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Is it fair that airlines pad arrival times?

Is it fair that airlines pad arrival times?

Credit: AP

by TERRI GRUCA / KVUE News

Bio | Email | Follow: @TerriG_KVUE

kvue.com

Posted on April 20, 2010 at 9:17 AM

Updated Tuesday, Apr 20 at 2:12 PM

They are the answers we all want to know about which airline to fly. Each year Wichita State University joins forces with Purdue University to analyze Department of Transportation data on airlines. They look at which airlines do the best job getting bags to their destination and which tend to arrive and depart on time. It’s what they call Airline Quality Rating or AQR.

There was a lot of talk last week about which airlines did the best to get people to their destinations on time.
According to the study Hawaiian airlines had the best arrival times with a 92.1% on time arrival rating. Southwest ranked second with 83.1%. And overall the industry did better last year than in 2008 with on time arrivals 79.4% of the time compared to 76% of the time in 2008.
But last year USA Today looked at how much flight times have been padded over the years. It was a fascinating look at how the same trip appears to take much longer these days.
For example their analysis found the same American flight from Miami to Los Angeles is 15 minutes longer than in 1995, the same American flight from New York to Los Angeles 28 minutes longer than in 1995 and the same Delta flight from New York to Washington, DC 22 minutes longer than in 1995.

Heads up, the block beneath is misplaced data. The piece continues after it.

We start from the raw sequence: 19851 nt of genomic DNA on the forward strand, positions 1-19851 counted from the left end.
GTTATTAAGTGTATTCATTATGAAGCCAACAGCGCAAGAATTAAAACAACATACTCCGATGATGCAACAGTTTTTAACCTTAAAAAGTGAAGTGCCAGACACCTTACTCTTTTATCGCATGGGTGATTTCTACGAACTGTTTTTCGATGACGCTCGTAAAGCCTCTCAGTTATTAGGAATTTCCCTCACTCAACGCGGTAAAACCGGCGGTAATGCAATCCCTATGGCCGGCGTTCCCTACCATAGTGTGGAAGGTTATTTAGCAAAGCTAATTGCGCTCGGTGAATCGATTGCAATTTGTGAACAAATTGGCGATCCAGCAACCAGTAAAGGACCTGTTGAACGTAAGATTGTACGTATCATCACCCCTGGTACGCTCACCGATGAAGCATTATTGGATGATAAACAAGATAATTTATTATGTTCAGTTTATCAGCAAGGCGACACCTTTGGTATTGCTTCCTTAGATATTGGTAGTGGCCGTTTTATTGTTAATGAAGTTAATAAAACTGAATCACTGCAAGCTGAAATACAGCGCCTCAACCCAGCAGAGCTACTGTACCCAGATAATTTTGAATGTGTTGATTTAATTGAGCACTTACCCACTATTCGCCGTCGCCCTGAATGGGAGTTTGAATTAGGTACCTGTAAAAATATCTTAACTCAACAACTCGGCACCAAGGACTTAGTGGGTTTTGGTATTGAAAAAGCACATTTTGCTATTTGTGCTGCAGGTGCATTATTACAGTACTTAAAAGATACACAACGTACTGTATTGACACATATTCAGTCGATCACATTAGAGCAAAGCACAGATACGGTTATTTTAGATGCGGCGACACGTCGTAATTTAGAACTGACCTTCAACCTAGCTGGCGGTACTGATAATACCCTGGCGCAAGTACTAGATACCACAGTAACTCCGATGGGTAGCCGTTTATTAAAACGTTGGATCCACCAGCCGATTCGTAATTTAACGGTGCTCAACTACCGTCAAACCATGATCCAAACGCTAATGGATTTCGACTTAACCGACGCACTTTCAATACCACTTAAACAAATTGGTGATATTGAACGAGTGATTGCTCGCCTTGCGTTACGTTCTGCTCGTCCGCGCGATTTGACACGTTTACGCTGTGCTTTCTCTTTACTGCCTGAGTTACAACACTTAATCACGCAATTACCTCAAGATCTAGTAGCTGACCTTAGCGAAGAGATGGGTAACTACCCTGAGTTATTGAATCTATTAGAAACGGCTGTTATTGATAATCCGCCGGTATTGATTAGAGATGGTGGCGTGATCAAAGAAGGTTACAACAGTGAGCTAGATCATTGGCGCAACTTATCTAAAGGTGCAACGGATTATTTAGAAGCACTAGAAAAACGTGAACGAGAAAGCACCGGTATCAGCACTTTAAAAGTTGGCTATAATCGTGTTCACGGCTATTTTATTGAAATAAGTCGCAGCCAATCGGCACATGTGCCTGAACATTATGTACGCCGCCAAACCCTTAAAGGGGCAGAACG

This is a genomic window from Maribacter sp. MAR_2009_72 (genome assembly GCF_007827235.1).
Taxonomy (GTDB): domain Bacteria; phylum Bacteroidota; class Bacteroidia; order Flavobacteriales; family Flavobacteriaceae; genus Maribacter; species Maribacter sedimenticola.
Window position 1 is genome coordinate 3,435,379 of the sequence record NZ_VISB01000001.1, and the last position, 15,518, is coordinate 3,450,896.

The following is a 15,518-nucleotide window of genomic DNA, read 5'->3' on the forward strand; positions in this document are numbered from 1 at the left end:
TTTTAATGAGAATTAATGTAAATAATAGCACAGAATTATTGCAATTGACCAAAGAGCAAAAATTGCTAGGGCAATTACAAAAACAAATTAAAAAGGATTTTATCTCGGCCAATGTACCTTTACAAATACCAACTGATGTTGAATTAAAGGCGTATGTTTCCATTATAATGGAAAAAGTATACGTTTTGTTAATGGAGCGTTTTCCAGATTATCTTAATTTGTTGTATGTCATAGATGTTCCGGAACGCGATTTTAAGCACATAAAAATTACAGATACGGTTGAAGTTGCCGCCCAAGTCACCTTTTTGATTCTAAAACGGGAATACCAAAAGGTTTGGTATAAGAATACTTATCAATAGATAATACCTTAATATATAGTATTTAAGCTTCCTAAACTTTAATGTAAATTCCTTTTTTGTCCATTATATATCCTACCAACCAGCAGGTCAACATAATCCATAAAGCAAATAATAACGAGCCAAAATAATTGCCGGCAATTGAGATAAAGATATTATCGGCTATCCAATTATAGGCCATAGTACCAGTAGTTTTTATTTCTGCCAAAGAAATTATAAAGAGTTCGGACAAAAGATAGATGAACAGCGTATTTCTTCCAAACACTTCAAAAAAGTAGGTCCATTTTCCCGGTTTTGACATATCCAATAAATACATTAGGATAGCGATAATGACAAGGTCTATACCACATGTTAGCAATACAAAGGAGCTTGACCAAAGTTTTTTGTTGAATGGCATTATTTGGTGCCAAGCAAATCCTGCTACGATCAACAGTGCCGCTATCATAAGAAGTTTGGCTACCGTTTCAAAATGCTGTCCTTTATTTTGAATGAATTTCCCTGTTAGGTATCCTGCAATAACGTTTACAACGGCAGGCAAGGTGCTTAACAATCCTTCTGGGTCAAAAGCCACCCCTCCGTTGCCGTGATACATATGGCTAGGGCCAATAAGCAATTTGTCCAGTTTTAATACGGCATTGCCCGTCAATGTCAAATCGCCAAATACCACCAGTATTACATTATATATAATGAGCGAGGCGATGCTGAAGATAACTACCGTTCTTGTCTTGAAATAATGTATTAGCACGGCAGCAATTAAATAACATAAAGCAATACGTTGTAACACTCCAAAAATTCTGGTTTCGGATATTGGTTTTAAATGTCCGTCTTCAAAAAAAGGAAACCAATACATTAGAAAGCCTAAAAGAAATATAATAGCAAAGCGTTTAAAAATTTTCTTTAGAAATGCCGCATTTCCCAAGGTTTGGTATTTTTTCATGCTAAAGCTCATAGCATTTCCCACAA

This year the AQR study found American Airlines improved their on-time arrivals to 77.2% compared to 69.8% in 2008, Delta 78.6% in 2009 compared to 76.4% in 2008.
USA Today found, “While an airline may or may not be able to fudge its departure times, it's just about impossible to conceal a late arrival (which by the way, the DOT defines as 15 minutes or more). So remember: When you research a carrier's on-time performance, the best advice is to focus on arrivals rather than departures. The reality is that most passengers aren't concerned about leaving on time nearly as much as they are about getting there on time. And the airlines know this too. That's why more and more flights have that little extra wiggle room built right in. And the airlines know this too. That's why more and more flights have that little extra wiggle room built right in.”
Does it bother you that flight times appear to be padded?
Or would you rather airlines do that so you at least you know how much time out of your day you can expect a trip to take?
Share your thoughts below.

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